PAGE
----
Clarence Tauranga is proudly housed within the walls of the former Post Office which dates back to the 1900s. Whether you're eating in the restaurant or grazing from the bar menu, you're guaranteed a fabulous dining experience.
If you fancy the idea of dining in the halls of power, Bellamys opened to the public a few years ago under the expert hand of the Logan Brown team. Once reserved for MPs and their guests, this Wellington-based Parliament institution is a great spot for some excellent New Zealand fare.
Bootleg Brewery is located in the historic Matangi Dairy Factory which was built in 1885. The creamery supplied cream to Waikato's first butter factory run by Henry Reynolds (who established the iconic Anchor brand). Brews are great with a simple accompanying menu of Kiwi faves like onion dip, hot dogs and toasties.
High tea at Larnach Castle (which dates back to the late 1800s) is a must-do if you're in Dunedin. Eating home-made sandwiches, slices, scones and cream cake under the high ceilings of the Ballroom Cafe definitely transports you back to a bygone era.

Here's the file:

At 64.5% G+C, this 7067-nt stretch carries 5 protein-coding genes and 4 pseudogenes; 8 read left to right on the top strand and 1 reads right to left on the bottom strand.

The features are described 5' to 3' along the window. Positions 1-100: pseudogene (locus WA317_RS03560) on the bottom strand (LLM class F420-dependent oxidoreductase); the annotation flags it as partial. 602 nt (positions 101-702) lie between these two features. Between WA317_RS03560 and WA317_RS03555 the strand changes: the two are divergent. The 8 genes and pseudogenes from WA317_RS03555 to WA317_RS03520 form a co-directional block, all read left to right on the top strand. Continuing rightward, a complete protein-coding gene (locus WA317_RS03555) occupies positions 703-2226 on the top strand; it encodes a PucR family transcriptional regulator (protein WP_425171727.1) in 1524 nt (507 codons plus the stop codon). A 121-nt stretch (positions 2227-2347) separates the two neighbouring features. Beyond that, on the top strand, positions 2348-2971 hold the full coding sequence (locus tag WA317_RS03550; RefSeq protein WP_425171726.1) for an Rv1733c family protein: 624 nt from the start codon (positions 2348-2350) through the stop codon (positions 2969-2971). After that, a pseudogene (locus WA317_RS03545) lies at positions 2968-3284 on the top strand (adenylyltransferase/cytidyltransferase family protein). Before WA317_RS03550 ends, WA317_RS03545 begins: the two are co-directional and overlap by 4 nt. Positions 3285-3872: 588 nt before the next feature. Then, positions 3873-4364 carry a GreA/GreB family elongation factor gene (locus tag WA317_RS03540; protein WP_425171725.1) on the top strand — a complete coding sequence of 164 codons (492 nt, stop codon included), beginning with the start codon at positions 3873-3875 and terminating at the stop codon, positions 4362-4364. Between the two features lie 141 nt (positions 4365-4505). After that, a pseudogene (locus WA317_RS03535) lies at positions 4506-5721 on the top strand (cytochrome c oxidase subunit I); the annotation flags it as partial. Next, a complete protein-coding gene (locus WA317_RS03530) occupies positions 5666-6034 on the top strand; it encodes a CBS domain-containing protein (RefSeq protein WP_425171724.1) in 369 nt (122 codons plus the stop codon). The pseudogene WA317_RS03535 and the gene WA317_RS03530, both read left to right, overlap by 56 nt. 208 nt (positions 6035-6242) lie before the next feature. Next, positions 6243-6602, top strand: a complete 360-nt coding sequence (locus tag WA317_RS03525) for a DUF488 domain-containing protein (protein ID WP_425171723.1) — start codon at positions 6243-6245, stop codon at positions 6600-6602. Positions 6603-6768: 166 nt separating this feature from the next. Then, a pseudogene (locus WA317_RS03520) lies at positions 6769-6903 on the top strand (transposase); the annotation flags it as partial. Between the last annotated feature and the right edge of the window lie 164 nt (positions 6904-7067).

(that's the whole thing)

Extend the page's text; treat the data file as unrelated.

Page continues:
Central Fire Station Bistro, Napier made quite the splash on the Hawke's Bay dining scene when it opened in 2019. But it's not only incredible for its food - the restaurant is in the old Central Fire Station designed in 1923 - which served the city until 1969.
Olivers, Clyde Olivers Restaurant goes about its business within the historic walls of one of Otago's most notable buildings. Originally named The Victoria Store, it serviced the needs of the gold miners who had come to the area to seek their fortunes. Olivers is popular for its fine dining at night as well as daytime cafe-bakery-delicatessen Merchant of Clyde, and the Victoria Store Brewery.
Union Square never fails to deliver on a fabulous food experience, under the guiding hand of Michelin star-winning chef Adam Newell. It's housed in the gorgeous Martinborough Hotel which dates back to the 1870s and is a wonderful place to stay.